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AWK Basics

awk is a great tool, especially when you know how to use it!

Let's warm up with some very simple example.

1. Preparation

Raw Data

We need a file to work with, run the following command to create it.

cat <<LOGS> test.log
2020-01-02 12:14:22 ERROR app1 I have a bad dream
2020-05-28 10:42:32 WARNING app1 I have a tea
2020-09-21 09:56:12 INFO app1 I eat an apple
2020-11-30 19:39:23 ERROR app1 I eat a bad banana

2. Print

Let's print the date in each line:


awk '{print $1}' test.log

Here, by default, awk use the space as the default field separator, and $1 means the first field.


$0 means the whole row of the data, try it out!

Now let's try printf, which will print with format:


awk '{printf "%s", $1}' test.log

You may find out, all the fields collapse to one line:


Let's get the multi-line result back:

New Line at the End

awk '{printf "%s\n", $1}' test.log

You can also set the width of the fields using printf:

Column Width and Alignment

awk '{printf "%-12s%s\n", $1,$2}' test.log
2020-01-02  12:14:22
2020-05-28  10:42:32
2020-09-21  09:56:12
2020-11-30  19:39:23

What does "%-12s" mean?

"%-12s" means that it will print the value as a string of 12 characters align to the left.

"%12s" will print the same content but align to the right.


There are lots of useful variables in awk, let's explore some of them here. I just don't want feed you too much now in case it'll scare you (:P).

Variable Description
FILENAME File name
NF Total number of fields
NR Row No.
FS Field Separator (default: space)
OFS Output Field Separator (default: space)
RS Row Separator (default: newline)
ORS Output Row Separator (default: newline)

Let's try print out the filename, number of fields, row number and date, and the fields are seperated by tab.

FILENAME, NF, NR, and $1

awk '{print FILENAME,NF,NR,$1}' OFS="\t" test.log
test.log        9       1       2020-01-02
test.log        8       2       2020-05-28
test.log        8       3       2020-09-21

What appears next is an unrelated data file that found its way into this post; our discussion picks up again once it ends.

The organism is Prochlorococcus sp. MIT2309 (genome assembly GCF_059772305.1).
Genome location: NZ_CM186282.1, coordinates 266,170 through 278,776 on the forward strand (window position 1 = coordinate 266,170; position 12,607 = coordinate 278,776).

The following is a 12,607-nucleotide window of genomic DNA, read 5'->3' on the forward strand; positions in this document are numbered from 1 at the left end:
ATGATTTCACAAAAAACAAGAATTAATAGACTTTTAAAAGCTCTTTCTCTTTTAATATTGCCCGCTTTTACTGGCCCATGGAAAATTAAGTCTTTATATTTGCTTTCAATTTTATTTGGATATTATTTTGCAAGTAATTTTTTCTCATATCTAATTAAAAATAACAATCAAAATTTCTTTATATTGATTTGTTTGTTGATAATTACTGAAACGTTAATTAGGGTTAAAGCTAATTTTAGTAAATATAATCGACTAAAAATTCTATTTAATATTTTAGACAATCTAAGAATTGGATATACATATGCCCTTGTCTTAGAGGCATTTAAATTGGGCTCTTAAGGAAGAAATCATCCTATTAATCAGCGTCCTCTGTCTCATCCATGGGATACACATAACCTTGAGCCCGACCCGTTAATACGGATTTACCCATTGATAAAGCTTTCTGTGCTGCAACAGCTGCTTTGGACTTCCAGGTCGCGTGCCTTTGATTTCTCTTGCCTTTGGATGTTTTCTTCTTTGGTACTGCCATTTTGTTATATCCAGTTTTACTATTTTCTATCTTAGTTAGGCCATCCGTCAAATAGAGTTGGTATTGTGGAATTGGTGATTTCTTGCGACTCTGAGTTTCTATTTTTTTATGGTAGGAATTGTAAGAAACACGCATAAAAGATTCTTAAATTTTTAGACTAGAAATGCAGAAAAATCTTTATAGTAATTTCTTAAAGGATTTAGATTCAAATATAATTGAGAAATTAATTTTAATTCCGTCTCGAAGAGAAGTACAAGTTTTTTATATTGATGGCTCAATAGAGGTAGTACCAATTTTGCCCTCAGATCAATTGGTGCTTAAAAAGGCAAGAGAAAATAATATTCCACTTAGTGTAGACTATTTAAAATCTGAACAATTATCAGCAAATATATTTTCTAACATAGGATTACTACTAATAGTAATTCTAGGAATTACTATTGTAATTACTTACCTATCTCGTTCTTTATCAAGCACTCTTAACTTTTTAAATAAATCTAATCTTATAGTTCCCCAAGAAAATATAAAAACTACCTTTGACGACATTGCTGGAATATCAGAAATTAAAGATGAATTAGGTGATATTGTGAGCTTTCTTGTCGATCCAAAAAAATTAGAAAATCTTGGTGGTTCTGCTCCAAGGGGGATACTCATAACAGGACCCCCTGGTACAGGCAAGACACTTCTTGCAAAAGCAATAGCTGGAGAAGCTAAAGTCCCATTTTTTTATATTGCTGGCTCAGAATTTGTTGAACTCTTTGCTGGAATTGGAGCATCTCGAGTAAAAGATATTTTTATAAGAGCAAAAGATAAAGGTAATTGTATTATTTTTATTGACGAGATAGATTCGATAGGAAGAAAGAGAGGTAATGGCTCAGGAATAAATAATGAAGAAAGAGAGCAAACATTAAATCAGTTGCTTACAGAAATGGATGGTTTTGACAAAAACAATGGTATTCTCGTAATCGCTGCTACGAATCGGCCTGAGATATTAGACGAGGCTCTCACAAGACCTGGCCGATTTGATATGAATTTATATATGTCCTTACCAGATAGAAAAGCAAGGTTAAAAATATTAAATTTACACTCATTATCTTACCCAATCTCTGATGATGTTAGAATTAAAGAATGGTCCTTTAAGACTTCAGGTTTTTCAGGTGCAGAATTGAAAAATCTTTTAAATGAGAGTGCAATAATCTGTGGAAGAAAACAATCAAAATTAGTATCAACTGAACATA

test.log        9       4       2020-11-30

Let's set the FS(field separator) to -, and print out the first and second field.

Use - as the Field Separator

There are different ways setting FS, you can try out any of the below:

awk 'BEGIN{FS="-"}{print $1, $2}' test.log
awk -F- '{print $1, $2}' test.log
awk -F - '{print $1, $2}' test.log
awk --field-separator=- '{print $1, $2}' test.log

As you will notice, as we change a different field separator, the first and second fields are different now.

2020 01
2020 05
2020 09
2020 11

4. Get the Log Contents

As the last task in this section, let's try something more complicated. It may seems not easy at first, but by the end of the whole tutorial, it will look just like as easy as an primary school math problem.

Now, you may find out, the log format of our log file is not perfect. If you try to print out the contents only, it is not that straight forward(there are so many fields! And the number of fields are different in different rows.).

How to do it? Lets make use of NF, OFS, ORS and a for loop.

Print the Log Contents

What this command does is, for each field from the fifth to the last:

  • print the value of the field
  • if it is not the last field, print a file separator, else print a row separator
awk '{for (i=5; i<NF+1; i++) printf "%s%s", $i, (i<NF? OFS:ORS)}' test.log

Here is the result:

I have a bad dream
I have a tea
I eat an apple
I eat a bad banana

5. Summary

I think it is totally enough for a basic session.

We have tried out:

  • print, printf
  • FS, OFS
  • a slightly complicated task using the combination of NF, OFS and for loop.

We will target some harder tasks further through the tutorials.